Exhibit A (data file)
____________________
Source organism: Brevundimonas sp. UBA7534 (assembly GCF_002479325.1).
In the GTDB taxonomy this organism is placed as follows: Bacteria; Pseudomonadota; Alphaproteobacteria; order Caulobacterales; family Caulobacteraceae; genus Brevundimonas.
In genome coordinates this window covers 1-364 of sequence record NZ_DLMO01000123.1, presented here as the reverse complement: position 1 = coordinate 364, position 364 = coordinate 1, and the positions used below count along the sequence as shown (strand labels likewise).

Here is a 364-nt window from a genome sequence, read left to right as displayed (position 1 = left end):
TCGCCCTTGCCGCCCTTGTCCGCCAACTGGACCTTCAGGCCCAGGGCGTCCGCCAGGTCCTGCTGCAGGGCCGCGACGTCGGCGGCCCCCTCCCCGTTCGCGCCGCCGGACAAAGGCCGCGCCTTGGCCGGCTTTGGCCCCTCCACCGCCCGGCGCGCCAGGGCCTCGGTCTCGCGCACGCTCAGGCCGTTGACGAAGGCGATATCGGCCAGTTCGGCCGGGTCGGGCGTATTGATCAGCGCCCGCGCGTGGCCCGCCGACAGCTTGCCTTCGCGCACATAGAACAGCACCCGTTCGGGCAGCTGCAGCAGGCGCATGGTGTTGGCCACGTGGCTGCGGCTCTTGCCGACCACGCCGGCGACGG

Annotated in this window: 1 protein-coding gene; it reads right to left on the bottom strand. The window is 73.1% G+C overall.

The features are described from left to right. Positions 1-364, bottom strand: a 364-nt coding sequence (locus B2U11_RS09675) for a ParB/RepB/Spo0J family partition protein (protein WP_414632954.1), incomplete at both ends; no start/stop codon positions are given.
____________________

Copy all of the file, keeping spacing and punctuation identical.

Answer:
Source organism: Brevundimonas sp. UBA7534 (assembly GCF_002479325.1).
In the GTDB taxonomy this organism is placed as follows: Bacteria; Pseudomonadota; Alphaproteobacteria; order Caulobacterales; family Caulobacteraceae; genus Brevundimonas.
In genome coordinates this window covers 1-364 of sequence record NZ_DLMO01000123.1, presented here as the reverse complement: position 1 = coordinate 364, position 364 = coordinate 1, and the positions used below count along the sequence as shown (strand labels likewise).

Here is a 364-nt window from a genome sequence, read left to right as displayed (position 1 = left end):
TCGCCCTTGCCGCCCTTGTCCGCCAACTGGACCTTCAGGCCCAGGGCGTCCGCCAGGTCCTGCTGCAGGGCCGCGACGTCGGCGGCCCCCTCCCCGTTCGCGCCGCCGGACAAAGGCCGCGCCTTGGCCGGCTTTGGCCCCTCCACCGCCCGGCGCGCCAGGGCCTCGGTCTCGCGCACGCTCAGGCCGTTGACGAAGGCGATATCGGCCAGTTCGGCCGGGTCGGGCGTATTGATCAGCGCCCGCGCGTGGCCCGCCGACAGCTTGCCTTCGCGCACATAGAACAGCACCCGTTCGGGCAGCTGCAGCAGGCGCATGGTGTTGGCCACGTGGCTGCGGCTCTTGCCGACCACGCCGGCGACGG

Annotated in this window: 1 protein-coding gene; it reads right to left on the bottom strand. The window is 73.1% G+C overall.

The features are described from left to right. Positions 1-364, bottom strand: a 364-nt coding sequence (locus B2U11_RS09675) for a ParB/RepB/Spo0J family partition protein (protein WP_414632954.1), incomplete at both ends; no start/stop codon positions are given.